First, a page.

The following is an excerpt from "A Woman Reading" from The Holloway Library official
Working at a library, as you might imagine, I brought home stacks of books everyday. My collection of borrowed books was unrealistically high and my husband was concerned that I might read myself blind. (Not to worry, my eyes are fine.) I put North From Rome on the top of the stack and began reading it that night. For me, the novel turned out to be one of those books that you stay up until 3 am to finish. It was just that good.
The next day I returned to the library and checked out every Helen MacInnes book they had (And you will find that almost every library has most of her titles. They might be collecting dust in a basement somewhere but they have them.) and proceeded to read them throughout the week. I found her books to be addictive. But then again, someone who was known as the “Queen of Spy Writers” must have known what she was doing, d’accord?
He offered cigarettes for ladies and had a strong sense of honor. A sort of James Bond without the ego or instinct for killing, although her characters always knew how to handle a gun when necessary. He typically was a writer, working in publishing–maybe a lawyer going abroad for business, and then he stumbled into international intrigue and danger. I mean, it was always an accident that propelled the hero into the plot.
And there was romance with a pretty girl and bad guys with a political agenda. MacInnes’ writing is almost Hemingway-ish in its understatement but always very witty. And the suspense is of the on-the-edge-of-your-seat variety. Many call her the precursor to Robert Ludlum (That’s the guy who wrote the books the Jason Bourne movies were based on–you did know there were books first, right?). Even though her stories, for the most part are set during World War II and the Cold War, I found her stories to be relevant and somewhat timeless. I mean, there will always be political unrest and countries using espionage in the interest of national security, yes?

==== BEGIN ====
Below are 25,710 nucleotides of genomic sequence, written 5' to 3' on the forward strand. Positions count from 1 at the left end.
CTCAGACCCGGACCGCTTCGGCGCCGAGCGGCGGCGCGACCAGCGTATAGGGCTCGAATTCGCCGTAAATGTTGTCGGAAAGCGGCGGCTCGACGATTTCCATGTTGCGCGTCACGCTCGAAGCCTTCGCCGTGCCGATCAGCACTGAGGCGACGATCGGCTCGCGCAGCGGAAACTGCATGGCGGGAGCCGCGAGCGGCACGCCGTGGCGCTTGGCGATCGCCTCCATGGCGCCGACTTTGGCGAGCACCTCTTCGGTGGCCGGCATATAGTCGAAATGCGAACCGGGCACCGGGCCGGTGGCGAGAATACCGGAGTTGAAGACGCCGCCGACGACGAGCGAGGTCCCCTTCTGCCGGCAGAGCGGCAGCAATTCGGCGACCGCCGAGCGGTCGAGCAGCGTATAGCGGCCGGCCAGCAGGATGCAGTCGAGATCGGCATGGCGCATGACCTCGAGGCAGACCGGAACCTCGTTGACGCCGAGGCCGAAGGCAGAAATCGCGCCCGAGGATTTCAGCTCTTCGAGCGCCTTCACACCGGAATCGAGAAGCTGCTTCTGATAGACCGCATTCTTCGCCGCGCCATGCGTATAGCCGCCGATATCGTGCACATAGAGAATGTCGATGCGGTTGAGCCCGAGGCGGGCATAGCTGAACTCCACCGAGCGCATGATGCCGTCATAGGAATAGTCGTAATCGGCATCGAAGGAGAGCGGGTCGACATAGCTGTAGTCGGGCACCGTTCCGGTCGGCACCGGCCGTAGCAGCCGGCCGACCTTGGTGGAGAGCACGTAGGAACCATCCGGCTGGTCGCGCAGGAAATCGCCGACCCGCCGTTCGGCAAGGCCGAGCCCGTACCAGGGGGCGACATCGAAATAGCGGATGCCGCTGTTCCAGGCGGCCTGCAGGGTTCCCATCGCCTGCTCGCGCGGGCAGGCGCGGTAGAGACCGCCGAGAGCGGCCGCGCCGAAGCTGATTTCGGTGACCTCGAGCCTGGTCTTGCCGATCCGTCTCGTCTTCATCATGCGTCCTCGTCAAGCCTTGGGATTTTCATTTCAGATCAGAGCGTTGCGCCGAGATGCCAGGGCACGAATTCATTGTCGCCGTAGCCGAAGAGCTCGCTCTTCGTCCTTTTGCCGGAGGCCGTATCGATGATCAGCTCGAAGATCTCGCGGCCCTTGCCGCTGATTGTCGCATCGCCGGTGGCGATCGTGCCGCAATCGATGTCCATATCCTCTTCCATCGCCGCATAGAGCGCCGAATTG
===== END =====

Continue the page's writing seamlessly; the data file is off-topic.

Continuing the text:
What really appealed to me in her stories were the international settings: Rome, Venice, Athens…all places I love or imagine I would like to go. Often or not, the characters of her novels were racing from one fabulous European destination to the next. After reading her novel, you felt as if you had visited the cities that the story took place in, I mean literally walked the streets and knew your way around. And if you found yourself on the way to the areas written about, you had a genuine list of tourist spots, restaurants and cafes to visit.
for the rest go here: http://awomanreading.wordpress.com/2010/08/19/does-anyone-remember-helen-macinnes/